- Chest pain
- Cardiac arrhythmia
- Gastric irritation
- Depressed mood
I have recently started to enjoy Yerba mate. I only drink this occasionally but wanted to research its benefits. I was surprised to find it had promising antibacterial properties. It may also decrease plaque buildup in blood vessels reducing heart attack risk.
Athletes may benefit from its effect on fatty acid oxidation, improving athletic performance, and we all may benefit from its weight loss effects.
Diabetic patients may benefit from its effect on blood glucose levels but must be careful as many YM products contain added sugar.
According to the natural medicines database, this “tea” received a rating of “possibly safe” when used orally and appropriately over a short period.
As with anything, moderation is key. Consuming large doses of YM or long term exposure may increase cancer risk. To be honest, I believe it would be difficult to consume these quantities.
Most of the other adverse effects come from the caffeine content. If you have difficulty with coffee, this may not be the drink for you.
I have not experienced any side effects from Yerba mate. I enjoy the taste and find it very refreshing.
If you have any questions regarding this blog post, or anything related to medications or natural products, please send me an email. I am happy to get an answer for you,
Until next week, be happy, be healthy, and stay safe!
Disclosure: This post may contain affiliate links, meaning, at no additional cost to you, I may earn a commission if you click on, or make a purchase through a third-party link.
- Alkhatib, A. Yerba Maté (Illex Paraguariensis) ingestion augments fat oxidation and energy expenditure during exercise at various submaximal intensities. Nutr Metab (Lond) 11, 42 (2014).
- Miranda DD, Arçari DP, Pedrazzoli J Jr, et al. Protective effects of mate tea (Ilex paraguariensis) on H2O2-induced DNA damage and DNA repair in mice. Mutagenesis. 2008;23(4):261-265. doi:10.1093/mutage/gen011
- Rocha DS, Casagrande L, Model JFA, Dos Santos JT, Hoefel AL, Kucharski LC. Effect of yerba mate (Ilex paraguariensis) extract on the metabolism of diabetic rats. Biomed Pharmacother. 2018;105:370-376. doi:10.1016/j.biopha.2018.05.132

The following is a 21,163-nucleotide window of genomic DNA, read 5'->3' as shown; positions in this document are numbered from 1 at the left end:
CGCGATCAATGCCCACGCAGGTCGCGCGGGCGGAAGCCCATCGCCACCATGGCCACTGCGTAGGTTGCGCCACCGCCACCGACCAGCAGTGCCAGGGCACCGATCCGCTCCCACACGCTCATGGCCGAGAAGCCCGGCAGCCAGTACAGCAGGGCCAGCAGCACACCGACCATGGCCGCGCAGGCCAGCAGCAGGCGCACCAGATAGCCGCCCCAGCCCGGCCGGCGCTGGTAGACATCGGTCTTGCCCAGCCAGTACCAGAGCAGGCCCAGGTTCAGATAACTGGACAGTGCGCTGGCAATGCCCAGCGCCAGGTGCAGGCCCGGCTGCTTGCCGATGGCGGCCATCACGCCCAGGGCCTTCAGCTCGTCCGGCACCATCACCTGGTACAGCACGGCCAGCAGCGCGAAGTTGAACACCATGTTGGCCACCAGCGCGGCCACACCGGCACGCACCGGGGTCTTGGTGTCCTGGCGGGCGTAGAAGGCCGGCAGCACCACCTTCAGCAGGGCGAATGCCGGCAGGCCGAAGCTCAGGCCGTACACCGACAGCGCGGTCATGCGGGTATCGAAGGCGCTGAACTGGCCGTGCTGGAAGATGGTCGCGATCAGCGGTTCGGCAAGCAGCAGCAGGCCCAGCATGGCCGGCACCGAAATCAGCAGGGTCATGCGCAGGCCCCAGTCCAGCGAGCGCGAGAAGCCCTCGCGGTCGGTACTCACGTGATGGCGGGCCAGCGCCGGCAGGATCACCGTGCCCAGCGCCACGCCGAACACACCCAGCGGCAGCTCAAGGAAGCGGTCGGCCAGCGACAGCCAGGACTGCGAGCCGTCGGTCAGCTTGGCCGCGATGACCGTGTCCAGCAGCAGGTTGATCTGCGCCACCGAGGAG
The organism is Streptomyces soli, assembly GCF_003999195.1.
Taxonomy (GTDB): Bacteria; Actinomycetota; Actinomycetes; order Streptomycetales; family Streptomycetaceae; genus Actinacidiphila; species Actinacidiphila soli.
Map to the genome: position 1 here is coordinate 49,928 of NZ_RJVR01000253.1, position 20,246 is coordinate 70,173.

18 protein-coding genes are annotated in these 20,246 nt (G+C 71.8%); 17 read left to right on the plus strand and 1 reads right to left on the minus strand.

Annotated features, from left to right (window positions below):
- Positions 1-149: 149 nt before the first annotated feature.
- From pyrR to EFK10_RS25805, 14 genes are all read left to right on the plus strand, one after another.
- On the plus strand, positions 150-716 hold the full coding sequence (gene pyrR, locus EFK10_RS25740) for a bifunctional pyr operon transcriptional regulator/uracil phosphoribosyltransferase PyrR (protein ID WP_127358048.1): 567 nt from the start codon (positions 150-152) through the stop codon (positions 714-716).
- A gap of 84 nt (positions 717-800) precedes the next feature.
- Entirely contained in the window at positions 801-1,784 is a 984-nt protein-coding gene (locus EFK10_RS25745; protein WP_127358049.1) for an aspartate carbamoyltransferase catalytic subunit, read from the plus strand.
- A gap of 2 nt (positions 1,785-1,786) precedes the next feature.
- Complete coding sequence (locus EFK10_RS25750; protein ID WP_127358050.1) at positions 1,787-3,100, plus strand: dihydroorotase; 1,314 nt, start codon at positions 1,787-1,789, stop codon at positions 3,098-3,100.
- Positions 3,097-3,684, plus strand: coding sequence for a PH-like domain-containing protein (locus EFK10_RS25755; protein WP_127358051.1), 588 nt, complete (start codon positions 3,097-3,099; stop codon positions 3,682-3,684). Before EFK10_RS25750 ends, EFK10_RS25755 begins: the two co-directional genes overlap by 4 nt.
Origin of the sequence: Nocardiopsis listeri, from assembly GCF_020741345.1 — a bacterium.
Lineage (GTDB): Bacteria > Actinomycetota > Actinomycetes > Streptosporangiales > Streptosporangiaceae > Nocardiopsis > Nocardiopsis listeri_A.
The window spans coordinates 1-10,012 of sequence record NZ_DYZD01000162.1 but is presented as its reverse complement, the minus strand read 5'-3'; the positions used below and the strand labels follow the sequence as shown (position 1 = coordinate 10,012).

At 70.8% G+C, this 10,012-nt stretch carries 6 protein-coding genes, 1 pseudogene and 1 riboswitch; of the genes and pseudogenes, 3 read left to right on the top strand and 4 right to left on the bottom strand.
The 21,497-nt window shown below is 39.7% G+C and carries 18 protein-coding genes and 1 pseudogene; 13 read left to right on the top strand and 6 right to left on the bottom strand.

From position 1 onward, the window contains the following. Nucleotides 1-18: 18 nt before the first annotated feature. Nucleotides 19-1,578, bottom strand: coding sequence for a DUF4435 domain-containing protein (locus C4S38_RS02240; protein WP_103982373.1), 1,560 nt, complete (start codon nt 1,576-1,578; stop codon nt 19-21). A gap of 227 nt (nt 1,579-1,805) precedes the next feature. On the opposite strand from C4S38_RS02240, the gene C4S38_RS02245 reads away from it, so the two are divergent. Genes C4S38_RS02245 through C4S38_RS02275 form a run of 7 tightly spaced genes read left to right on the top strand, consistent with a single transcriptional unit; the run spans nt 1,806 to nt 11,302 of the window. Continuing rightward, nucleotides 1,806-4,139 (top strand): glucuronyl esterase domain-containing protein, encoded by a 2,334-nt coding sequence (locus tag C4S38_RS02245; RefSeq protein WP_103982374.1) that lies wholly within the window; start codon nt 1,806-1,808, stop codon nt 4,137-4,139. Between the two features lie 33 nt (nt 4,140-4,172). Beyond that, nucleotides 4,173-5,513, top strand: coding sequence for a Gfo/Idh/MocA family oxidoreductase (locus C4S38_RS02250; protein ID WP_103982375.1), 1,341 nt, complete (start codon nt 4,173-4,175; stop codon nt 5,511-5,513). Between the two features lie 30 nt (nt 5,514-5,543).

- Lutomski P, Goździewska M, Florek-Łuszczki M. Health properties of Yerba Mate. Ann Agric Environ Med. 2020;27(2):310-313. doi:10.26444/aaem/119994
- Mosimann AL, Wilhelm-Filho D, da Silva EL. Aqueous extract of Ilex paraguariensis attenuates the progression of atherosclerosis in cholesterol-fed rabbits. Biofactors. 2006;26(1):59-70. doi:10.1002/biof.5520260106
- Review Adipose tissue, inflammation, and cardiovascular disease. Berg AH, Scherer PE Circ Res. 2005 May 13; 96(9):939-49.
- Review Inflammation, obesity and comorbidities: the role of diet. Bulló M, Casas-Agustench P, Amigó-Correig P, Aranceta J, Salas-Salvadó J Public Health Nutr. 2007 Oct; 10(10A):1164-72.
- Kang YR, Lee HY, Kim JH, et al. Anti-obesity and anti-diabetic effects of Yerba Mate (Ilex paraguariensis) in C57BL/6J mice fed a high-fat diet. Lab Anim Res. 2012;28(1):23-29. doi:10.5625/lar.2012.28.1.23
- Pittler MH, Schmidt K, Ernst E. Adverse events of herbal food supplements for body weight reduction: systematic review. Obes Rev. 2005;6(2):93-111. doi:10.1111/j.1467-789X.2005.00169.x
- Alkhatib A, Tsang C, Tiss A, et al. Functional Foods and Lifestyle Approaches for Diabetes Prevention and Management. Nutrients. 2017;9(12):1310. Published 2017 Dec 1. doi:10.3390/nu9121310
- Noureddine T, El Husseini Z, Nehme A, Abdel-Massih RM. Antibacterial activity of Ilex paraguariensis (Yerba Mate) against Gram-positive and Gram-negative bacteria. J Infect Dev Ctries. 2018;12(2.1):13S. Published 2018 Feb 22. doi:10.3855/jidc.10037
- Areta JL, Austarheim I, Wangensteen H, Capelli C. Metabolic and Performance Effects of Yerba Mate on Well-trained Cyclists. Med Sci Sports Exerc. 2018;50(4):817-826. doi:10.1249/MSS.0000000000001482
- Alkhatib, A. Yerba Maté (Illex Paraguariensis) ingestion augments fat oxidation and energy expenditure during exercise at various submaximal intensities. Nutr Metab (Lond) 11, 42 (2014). https://doi.org/10.1186/1743-7075-11-42